• Liquefied Natural Gas (“LNG”): Investments valued above $1 million in any instance or $5 million in the aggregate over any 12-month period that “directly and significantly” contribute to the ability of the Russian Federation to construct LNG export facilities outside of the Russian Federation.[2]

Existing secondary sanctions under CAATSA only target persons who make a “significant investment” in the extraction of crude oil from deepwater, Arctic offshore, or shale oil projects within the Russian Federation or specified investments in Russian energy export pipelines.

II.  Sovereign Debt

DASKA requires the President to issue, no more than 60 days after enactment, regulations prohibiting transactions within U.S. jurisdiction (including U.S. dollar transactions or services provided by U.S. persons) involving sovereign debt of the Russian Federation issued after the date that is 90 days from enactment.  This prohibition must include:

  • Bonds, FX swaps, and other financial instruments with a duration of more than 14 days issued by the Central Bank, the National Wealth Fund, or the Federal Treasury;
  • Any other financial instrument issued by a Russian financial institution on behalf of the Government of the Russian Federation with a duration of more than 14 days; and
  • Any other instrument identified by the President as sovereign debt of the Russian Federation with a duration of more than 14 days.

“Russian financial institution” is defined as any financial institution organized under Russian law, located in the Russian Federation, owned or controlled by the Government of the Russian Federation, or owned or controlled by any of the foregoing.

III.  Russian Elites

DASKA requires that the President identify and designate as SDNs “political figures,” “oligarchs,” “Russian parastatal entities,” and other persons that directly or indirectly “facilitate illicit and corrupt activities on behalf of the President of the Russian Federation, Vladimir Putin,” as well as persons acting on behalf of such persons and family members of such persons that derive “significant benefits” from such activities.  Persons (including financial institutions) engaging in significant transactions with any person or entity engaging in the foregoing activities may also be sanctioned (and the statute does not require that the person or entity in question already have been designated as an SDN).  This appears to overlap substantially with Executive Order 13661, which since 2014 has provided authority to sanction senior Russian government officials and those supporting them (and has been used to sanction persons alleged to be close supporters of President Putin).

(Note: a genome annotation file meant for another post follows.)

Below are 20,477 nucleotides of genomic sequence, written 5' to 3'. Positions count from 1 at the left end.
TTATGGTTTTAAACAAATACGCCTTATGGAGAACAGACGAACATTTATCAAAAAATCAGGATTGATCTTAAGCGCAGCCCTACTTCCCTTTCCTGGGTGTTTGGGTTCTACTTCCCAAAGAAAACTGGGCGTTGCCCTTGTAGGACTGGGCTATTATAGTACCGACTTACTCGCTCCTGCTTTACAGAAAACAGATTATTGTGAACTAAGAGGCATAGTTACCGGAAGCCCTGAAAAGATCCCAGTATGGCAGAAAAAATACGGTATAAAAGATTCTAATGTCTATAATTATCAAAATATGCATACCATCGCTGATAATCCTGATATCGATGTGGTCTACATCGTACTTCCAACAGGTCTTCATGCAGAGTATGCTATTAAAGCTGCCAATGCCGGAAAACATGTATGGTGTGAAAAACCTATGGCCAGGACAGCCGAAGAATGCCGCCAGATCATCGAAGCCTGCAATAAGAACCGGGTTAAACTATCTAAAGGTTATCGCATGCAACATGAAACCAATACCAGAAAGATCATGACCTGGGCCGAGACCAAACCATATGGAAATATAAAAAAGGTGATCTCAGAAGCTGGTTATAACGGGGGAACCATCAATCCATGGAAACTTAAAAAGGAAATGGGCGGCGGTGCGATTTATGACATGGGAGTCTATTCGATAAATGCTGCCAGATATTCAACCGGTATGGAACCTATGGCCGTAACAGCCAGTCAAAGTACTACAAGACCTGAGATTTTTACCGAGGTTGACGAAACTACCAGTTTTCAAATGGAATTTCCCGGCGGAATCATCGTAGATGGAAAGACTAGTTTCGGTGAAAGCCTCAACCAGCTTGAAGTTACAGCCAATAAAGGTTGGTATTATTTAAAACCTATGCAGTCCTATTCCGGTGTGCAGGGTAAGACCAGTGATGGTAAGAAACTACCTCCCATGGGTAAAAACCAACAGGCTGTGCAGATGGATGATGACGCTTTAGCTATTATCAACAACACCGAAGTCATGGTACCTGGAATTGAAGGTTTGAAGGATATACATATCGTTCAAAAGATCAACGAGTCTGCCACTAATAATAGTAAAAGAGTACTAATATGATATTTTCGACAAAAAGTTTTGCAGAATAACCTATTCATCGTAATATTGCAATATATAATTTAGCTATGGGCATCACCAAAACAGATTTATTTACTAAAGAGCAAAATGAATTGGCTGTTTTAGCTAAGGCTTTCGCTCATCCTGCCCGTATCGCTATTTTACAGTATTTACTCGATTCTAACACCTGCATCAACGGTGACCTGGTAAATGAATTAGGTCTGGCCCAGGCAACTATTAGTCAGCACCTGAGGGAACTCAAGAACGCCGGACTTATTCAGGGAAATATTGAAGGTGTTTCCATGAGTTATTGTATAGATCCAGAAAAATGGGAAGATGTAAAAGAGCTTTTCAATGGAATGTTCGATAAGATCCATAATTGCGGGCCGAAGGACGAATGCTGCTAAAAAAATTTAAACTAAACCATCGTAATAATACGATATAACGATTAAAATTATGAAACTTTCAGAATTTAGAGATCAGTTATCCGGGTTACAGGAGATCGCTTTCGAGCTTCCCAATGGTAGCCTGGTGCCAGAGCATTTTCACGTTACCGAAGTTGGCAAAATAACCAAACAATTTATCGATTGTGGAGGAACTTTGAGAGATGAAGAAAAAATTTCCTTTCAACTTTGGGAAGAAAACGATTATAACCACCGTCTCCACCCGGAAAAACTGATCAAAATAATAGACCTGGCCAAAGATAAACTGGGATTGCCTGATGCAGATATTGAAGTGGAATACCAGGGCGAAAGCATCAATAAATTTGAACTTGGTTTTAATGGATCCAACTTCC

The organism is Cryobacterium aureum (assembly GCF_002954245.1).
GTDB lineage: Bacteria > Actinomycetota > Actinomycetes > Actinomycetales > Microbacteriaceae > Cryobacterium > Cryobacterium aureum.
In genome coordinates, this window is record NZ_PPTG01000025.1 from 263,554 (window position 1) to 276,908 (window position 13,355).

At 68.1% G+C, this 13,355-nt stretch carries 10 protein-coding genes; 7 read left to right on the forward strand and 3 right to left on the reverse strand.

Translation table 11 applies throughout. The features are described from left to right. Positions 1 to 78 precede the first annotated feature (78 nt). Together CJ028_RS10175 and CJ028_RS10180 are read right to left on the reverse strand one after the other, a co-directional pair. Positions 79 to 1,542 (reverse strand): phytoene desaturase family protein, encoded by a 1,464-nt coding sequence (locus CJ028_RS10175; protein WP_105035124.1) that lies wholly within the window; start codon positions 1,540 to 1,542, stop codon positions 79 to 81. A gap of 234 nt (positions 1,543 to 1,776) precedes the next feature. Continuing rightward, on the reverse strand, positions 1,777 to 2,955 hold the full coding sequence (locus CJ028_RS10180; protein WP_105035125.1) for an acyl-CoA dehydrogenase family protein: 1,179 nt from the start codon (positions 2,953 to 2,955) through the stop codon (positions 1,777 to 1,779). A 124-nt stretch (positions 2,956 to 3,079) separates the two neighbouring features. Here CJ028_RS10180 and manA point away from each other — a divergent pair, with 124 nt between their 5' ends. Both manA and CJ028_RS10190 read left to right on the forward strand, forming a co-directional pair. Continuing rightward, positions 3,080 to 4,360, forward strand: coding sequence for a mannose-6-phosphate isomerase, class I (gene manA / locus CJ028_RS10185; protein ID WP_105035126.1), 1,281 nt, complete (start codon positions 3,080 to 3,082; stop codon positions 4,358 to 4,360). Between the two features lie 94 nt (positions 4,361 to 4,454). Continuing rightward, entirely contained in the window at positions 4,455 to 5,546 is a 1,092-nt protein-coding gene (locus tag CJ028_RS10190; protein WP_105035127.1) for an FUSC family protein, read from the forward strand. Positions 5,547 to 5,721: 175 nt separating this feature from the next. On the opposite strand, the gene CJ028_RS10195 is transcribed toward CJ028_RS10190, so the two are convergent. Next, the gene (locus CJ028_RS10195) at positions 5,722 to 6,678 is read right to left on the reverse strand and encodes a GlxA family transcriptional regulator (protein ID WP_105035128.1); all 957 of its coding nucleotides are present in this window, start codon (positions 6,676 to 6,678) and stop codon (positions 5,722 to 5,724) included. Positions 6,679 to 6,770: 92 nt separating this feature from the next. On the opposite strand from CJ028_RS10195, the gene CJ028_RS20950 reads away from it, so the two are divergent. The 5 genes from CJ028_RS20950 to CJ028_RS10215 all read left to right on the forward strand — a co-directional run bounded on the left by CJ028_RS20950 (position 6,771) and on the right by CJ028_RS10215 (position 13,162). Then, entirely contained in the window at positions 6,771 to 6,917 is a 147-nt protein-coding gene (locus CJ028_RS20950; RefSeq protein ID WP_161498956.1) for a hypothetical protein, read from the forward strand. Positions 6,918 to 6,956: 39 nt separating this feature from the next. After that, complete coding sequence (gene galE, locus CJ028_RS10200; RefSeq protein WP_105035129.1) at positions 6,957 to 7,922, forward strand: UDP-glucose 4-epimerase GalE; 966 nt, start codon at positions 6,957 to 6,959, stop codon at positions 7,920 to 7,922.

DASKA also requires that within 180 days the Department of the Treasury produce an updated version of the CAATSA Section 241 “oligarchs report.”  However, as in CAATSA, no consequence is attached to inclusion in the report.  It is also worth noting that a recent report from the Office of the Inspector General of the Department of the Treasury concluded that the original Section 241 report was consistent with the statutory obligation in all material respects (the only significant criticism of the report was that it failed to analyze adequately the exposure of the United States economy to the identified Russian persons and entities).  We would therefore expect the updated report to be similar to the original report issued under CAATSA.

IV.  Additional Sanctions

DASKA also targets additional groups of individuals and entities for potential designation as SDNs (subject to a complete ban on transactions and blocking of assets within U.S. jurisdiction, as well as U.S. secondary sanctions threatening the imposition of sanctions on third parties engaged in significant transactions with a Russian SDN):